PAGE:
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Kids Who Play Sports At A Young Age Less Likely To Have Anxiety

It seems that having your child play a sport has more benefits than you know. Sure, playing a sport and being involved in a team helps your child stay healthy and active, learn how to work as part of a team and meet new kids, and give them a sense of accomplishment with they learn a new technique while helping them develop leadership skills. A new study is showing that playing sports at a young age can also help your child emotionally too.

The study, published in Pediatric Research, shows that children who participate in sports when they're younger are less likely to experience emotional issues by the time they reach the age of 12. It seems that the mental health benefits of playing a sport are just as big as the physical health benefits. Researchers out of the Université de Montréal found that children who play sports at a young age have fewer behavioral problems as they get older and suffer less from anxiety and stress and are more comfortable in social situations.

"We followed a birth cohort over time to examine whether consistent participation in organized sport from ages 6 to 10 would minimize risks associated with emotional distress, anxiety, shyness, social withdrawal at age 12," said Frédéric N. Brière, an Université de Montréal professor of psycho-education who led the study. "Our goal was to test this question as critically as possible by eliminating pre-existing child or family conditions that could offer an alternative explanation."

Researchers looked at children born between 1997 or 1998 who were already a part of a different study. Between the ages of 6 and 10 the mothers of the children in the study were asked to list whether they were involved with sports, and at the age of 12 teachers reported on their emotional well being, including if they experienced emotional distress, were anxious or shy and whether they had trouble in social situations.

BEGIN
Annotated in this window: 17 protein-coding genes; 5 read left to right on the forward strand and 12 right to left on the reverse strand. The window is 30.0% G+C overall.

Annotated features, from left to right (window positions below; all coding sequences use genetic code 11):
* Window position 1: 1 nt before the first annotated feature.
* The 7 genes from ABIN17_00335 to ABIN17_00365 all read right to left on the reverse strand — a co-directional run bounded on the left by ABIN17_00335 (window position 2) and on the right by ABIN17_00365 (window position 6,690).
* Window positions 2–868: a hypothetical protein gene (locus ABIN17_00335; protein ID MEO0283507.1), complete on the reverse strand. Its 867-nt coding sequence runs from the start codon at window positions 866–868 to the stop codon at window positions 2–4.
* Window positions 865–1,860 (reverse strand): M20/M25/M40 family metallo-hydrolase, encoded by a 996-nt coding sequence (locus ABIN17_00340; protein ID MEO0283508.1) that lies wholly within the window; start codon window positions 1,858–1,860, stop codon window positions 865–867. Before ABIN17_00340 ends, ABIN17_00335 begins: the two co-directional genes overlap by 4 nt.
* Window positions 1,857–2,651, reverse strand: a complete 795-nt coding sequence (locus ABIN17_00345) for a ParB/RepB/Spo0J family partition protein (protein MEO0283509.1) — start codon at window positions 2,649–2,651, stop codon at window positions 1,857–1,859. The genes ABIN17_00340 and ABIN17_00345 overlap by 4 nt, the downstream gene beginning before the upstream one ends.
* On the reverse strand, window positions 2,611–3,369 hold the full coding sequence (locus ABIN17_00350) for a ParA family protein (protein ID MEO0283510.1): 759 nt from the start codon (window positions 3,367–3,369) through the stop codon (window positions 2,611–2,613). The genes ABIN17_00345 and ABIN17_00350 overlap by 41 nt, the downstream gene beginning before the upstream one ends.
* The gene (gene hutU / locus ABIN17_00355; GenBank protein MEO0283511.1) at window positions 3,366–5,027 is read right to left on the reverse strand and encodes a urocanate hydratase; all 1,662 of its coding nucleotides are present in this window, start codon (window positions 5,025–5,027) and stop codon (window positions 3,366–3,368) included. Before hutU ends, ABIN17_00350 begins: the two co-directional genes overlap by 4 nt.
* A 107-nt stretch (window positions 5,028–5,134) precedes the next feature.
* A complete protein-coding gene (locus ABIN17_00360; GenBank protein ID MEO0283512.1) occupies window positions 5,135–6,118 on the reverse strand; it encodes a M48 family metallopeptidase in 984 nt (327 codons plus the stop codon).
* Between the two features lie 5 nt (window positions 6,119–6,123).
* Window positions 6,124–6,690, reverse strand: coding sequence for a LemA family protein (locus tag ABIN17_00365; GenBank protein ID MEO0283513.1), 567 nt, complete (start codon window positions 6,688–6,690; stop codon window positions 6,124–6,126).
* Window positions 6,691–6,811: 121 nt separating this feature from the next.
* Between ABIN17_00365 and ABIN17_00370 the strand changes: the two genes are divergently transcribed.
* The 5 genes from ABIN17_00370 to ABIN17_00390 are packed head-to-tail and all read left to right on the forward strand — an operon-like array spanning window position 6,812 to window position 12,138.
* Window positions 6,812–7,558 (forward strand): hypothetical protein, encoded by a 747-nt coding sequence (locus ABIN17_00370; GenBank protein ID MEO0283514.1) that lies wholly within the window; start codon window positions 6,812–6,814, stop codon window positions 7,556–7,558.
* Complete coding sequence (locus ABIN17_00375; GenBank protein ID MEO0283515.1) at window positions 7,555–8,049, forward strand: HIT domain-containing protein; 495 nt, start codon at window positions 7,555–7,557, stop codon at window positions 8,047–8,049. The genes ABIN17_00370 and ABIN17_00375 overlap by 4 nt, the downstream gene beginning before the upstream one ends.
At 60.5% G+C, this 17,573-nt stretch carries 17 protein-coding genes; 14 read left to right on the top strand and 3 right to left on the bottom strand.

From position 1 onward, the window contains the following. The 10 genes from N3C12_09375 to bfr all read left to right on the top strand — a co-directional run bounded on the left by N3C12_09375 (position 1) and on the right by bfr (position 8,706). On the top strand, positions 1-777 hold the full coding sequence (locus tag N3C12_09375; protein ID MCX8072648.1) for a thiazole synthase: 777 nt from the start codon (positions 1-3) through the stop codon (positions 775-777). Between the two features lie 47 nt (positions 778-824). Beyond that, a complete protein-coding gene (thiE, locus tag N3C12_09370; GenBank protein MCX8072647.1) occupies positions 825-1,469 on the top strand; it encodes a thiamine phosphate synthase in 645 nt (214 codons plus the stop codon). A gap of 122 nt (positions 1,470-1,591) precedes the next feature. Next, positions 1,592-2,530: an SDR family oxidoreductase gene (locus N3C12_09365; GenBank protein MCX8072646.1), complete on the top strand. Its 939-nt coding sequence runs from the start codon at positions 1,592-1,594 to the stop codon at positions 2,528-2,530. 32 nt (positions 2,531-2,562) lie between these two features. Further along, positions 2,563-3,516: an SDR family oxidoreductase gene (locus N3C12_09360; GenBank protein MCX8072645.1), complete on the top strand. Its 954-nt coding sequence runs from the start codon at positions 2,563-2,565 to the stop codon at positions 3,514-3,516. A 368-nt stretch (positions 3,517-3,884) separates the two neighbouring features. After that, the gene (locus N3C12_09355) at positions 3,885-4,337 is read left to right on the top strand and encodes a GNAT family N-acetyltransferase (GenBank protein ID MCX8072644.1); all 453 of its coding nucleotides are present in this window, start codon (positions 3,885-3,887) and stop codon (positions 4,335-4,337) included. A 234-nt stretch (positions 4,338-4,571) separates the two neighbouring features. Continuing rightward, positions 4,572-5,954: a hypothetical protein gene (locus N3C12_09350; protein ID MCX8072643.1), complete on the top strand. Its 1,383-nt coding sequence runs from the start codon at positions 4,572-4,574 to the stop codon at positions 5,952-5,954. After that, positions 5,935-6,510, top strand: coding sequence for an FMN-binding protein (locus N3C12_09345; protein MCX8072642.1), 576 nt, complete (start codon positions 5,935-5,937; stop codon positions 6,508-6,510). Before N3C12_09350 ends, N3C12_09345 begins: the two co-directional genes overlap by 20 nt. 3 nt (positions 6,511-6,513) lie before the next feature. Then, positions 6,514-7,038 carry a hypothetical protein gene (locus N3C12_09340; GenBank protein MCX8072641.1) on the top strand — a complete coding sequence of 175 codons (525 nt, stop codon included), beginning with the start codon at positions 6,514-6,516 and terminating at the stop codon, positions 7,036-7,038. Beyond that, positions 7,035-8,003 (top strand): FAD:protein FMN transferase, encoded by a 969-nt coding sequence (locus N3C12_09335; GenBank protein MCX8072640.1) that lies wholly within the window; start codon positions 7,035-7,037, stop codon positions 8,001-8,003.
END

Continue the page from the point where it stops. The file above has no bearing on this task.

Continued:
"The results revealed that children who participated consistently from ages 6 to 10 showed fewer instances of those factors at age 12 than their counterparts who did not engage in physical activity in a consistent way," said Brière. "We found these benefits above and beyond pre-existing individual and family characteristics."

Basically, having your child participate in sports won't only benefit them physically, but mentally too. "Getting kids actively involved in organized sport seems to promote global development. This involvement appears to be good on a socio-emotional level and not just because of physical benefits," Brière stated. "Being less emotionally distressed at the juncture between elementary and high school is a priceless benefit for children, as they are about to enter a much larger universe with bigger academic challenges. This research supports current parental guidelines promoting children's involvement in physical activity."

Even better is it doesn't seem to matter what level your child plays at, just that they're participating in a sport. For many families paying for extracurricular sports can be financially difficult, so knowing you can enroll your child in local and recreational teams that are more affordable can still give your children a fun opportunity to be part of a team and will benefit them in the long run.

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